With a small tack-hammer drive a pin in each of the twenty-nine dots on
each long line, and in each single dot on the four short lines (Fig.
12). When driving in the pins let them all slant evenly outward, the
ones on the top lines slanting toward the upper edge of the board, those
on the lower lines slanting toward the bottom edge, as in Fig. 16. Now
lay your board aside where nothing will be placed on top of it, and make
your heddles.

[Illustration: Fig. 16.--Let the pins slant outward.]


The Heddles

are for lifting the threads of the warp so that the shuttle may be
passed through. One heddle is left perfectly plain, like Fig. 13. The
other is cut in notches on one edge like Fig. 14.

[Illustration: Fig. 17.--The marked-off notches in heddle.]

Along the entire length of one of the sticks rule a line dividing it
exactly in the middle (Fig. 17). On this line, beginning three-quarters
of an inch from the end of the stick, mark off spaces one-quarter of an
inch apart, making thirty-one dots. At the upper edge of the stick mark
off the same number of spaces exactly opposite those on the line. Then
draw straight lines connecting the upper and lower dots, extending the
first and last lines entirely across the stick (Fig. 17.) At a point on
the upper edge, exactly in the middle between the first two lines,
start a slanting line and bring it down to meet the second line where it
touches the long line. Between the second and third lines draw another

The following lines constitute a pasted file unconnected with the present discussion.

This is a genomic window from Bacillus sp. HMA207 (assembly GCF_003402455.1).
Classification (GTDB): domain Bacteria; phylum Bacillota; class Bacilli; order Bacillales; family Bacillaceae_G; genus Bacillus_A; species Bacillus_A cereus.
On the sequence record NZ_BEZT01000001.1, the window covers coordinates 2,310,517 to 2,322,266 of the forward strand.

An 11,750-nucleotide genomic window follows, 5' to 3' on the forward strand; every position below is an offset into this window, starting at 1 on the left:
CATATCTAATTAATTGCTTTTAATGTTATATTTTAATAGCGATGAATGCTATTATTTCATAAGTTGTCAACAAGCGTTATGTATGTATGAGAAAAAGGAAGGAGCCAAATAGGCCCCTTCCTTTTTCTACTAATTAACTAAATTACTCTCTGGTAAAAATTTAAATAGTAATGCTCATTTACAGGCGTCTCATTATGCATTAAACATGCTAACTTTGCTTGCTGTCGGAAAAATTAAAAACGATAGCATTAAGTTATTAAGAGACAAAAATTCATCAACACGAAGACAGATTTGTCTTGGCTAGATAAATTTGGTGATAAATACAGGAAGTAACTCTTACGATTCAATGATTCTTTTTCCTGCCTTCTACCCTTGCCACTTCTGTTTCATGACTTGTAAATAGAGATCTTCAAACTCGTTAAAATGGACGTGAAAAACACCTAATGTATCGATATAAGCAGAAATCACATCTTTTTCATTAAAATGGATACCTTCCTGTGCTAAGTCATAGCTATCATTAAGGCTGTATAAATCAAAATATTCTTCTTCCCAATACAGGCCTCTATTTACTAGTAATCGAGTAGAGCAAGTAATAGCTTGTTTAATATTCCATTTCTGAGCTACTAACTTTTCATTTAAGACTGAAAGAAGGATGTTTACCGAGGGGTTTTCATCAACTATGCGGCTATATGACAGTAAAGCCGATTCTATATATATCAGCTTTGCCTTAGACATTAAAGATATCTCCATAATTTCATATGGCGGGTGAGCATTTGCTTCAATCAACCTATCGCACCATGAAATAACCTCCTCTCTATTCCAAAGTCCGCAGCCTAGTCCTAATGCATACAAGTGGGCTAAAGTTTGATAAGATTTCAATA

slanting line to meet the first at the bottom, forming a V. Leave the
third line, and make another V at the fourth, and so go the length of
the heddle, drawing a V at every other short line. At the top between
the V's make smaller V's, as in Fig. 17. With a sharp knife cut out
these notches, bringing the large ones quite down to the middle line
(Fig. 17). On the end lines just below the middle line bore a hole with
a small gimlet or a hat-pin heated red-hot at Letter A in Fig. 17.
Indeed the notches, too, may be made with a hat-pin by laying the
red-hot end across the edge of the stick at the top of the line, and
pressing it down while rubbing it back and forth. If you are unused to
handling a knife, burning the notches will be the easier way. You can
shape and trim them off afterward with the knife.

[Illustration: The complete pin loom.]

Of the third flat stick make


The Shuttle.

Curve the corners at each end as in Fig. 15. Sharpen one end down to a
thin edge and in the other end cut an eye two inches long and
one-quarter of an inch wide (Fig. 15). Cut your yard of colored cord in
half, pass the end of one piece through one of the holes in the notched
heddle, the end of the other piece through the hole in the opposite end
of the heddle, and tie each end of the cords to one of the pins at the